James Hirsen is a lawyer, author, commentator and former professor at Trinity Law School. To support the petitioners in Espinoza against the Montana Department of Revenue, he submitted an Amicus letter on behalf of the Justice and Freedom Fund, the Institute for Faith and Family, and the North Carolina School Choice.
The Supreme Court decision in Espinoza v Montana will determine how the religious clauses of the First Amendment would apply to state and local restrictions on the use of public funds. In particular, the decision drastically limits the scope of a type of restriction that states have applied for more than a century.
At first glance, the factual background of Espinoza may seem harmless. The Montana Legislature set up a modest tax credit scholarship program that benefits those who donate to organizations that in turn award grants to elementary school students. Kendra Espinoza tried to use the state program to send her two daughters to a Christian school.
However, the Montana Treasury issued a rule for the program that prohibited families from using scholarships at religious schools. The department cited an amendment to the state constitution that "directly or indirectly appropriates or pays from public funds or funds … for sectarian purposes or to support churches, schools, academies, seminars, colleges, universities, or other literary or scientific institutions that prohibit institutions is wholly or partly controlled by a church, sect or denomination. “The Montana Supreme Court later ruled that the division was not authorized to issue its rule. However, the court also ruled that the scholarship program was invalid on its own terms because it was contrary to the state's constitutional provision.
Montana is one of more than three dozen states that have regulations that prohibit the distribution of public funds to religious institutions. These restrictions are often referred to as "Blaine changes". Montana's version, first adopted in 1888 and re-adopted in 1972, is one of the stricter clauses in this genre.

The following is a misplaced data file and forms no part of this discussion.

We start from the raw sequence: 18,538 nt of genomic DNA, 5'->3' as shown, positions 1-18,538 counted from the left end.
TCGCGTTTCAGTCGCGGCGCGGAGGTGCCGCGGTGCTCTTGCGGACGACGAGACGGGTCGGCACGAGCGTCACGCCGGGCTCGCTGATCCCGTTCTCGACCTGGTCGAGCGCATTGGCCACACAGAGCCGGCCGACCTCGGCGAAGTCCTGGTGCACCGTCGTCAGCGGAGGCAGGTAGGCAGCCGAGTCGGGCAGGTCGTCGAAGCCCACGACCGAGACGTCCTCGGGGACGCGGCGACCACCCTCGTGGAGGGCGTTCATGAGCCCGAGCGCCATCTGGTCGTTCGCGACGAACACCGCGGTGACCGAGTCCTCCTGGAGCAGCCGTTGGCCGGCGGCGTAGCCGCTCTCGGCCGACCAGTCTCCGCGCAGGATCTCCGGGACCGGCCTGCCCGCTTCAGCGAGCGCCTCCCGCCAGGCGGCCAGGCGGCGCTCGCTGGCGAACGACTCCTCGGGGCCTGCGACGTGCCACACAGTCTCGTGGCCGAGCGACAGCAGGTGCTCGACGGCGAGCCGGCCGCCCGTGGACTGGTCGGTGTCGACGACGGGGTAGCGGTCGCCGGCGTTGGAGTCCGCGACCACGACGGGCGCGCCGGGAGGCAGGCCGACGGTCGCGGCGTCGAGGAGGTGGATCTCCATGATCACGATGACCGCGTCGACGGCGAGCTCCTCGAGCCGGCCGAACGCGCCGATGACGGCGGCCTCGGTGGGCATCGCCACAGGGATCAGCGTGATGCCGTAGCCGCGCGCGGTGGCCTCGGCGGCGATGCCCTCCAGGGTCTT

Blaine amendments have a dubious origin, which Judge Samuel Alito carefully outlined in his consistent opinion in Espinoza. When reviewing the story, Alito quotes the work of numerous Amici, including an organization I founded, Justice and Freedom Fund.
Alito pointed out: “Montana's provision was based on the failed Blaine amendment to the United States Constitution. Named after House of Representatives spokesman James Blaine, the congressman who introduced it in 1875, the change was triggered by virulent prejudice against immigrants, especially Catholic immigrants. … As mentioned in a publication by the United States Commission on Civil Rights, the Ku Klux Klan was a prominent supporter of this ban. “The anti-Catholic discrimination that motivated these Blaine restrictions“ without help ”- unfortunately an acceptable practice in the 19th century – resulted in Catholic schools being bluntly excluded from non-profit programs.
A mourning song began after the 2017 Supreme Court ruling against Comer at the Lutheran Trinity Church against Comer, in which the court examined a Missouri version of a Blaine amendment and found that a religious pre-school could not be denied funds for playground re-emergence sound like Blaine funding restrictions. Trinity Lutheran made it clear that the exclusion of institutions from non-profit programs based solely on their religious affiliation “is contrary to our constitution… and cannot exist”. Of course, this was not a good sign of the continued legal viability of Blaine-style provisions.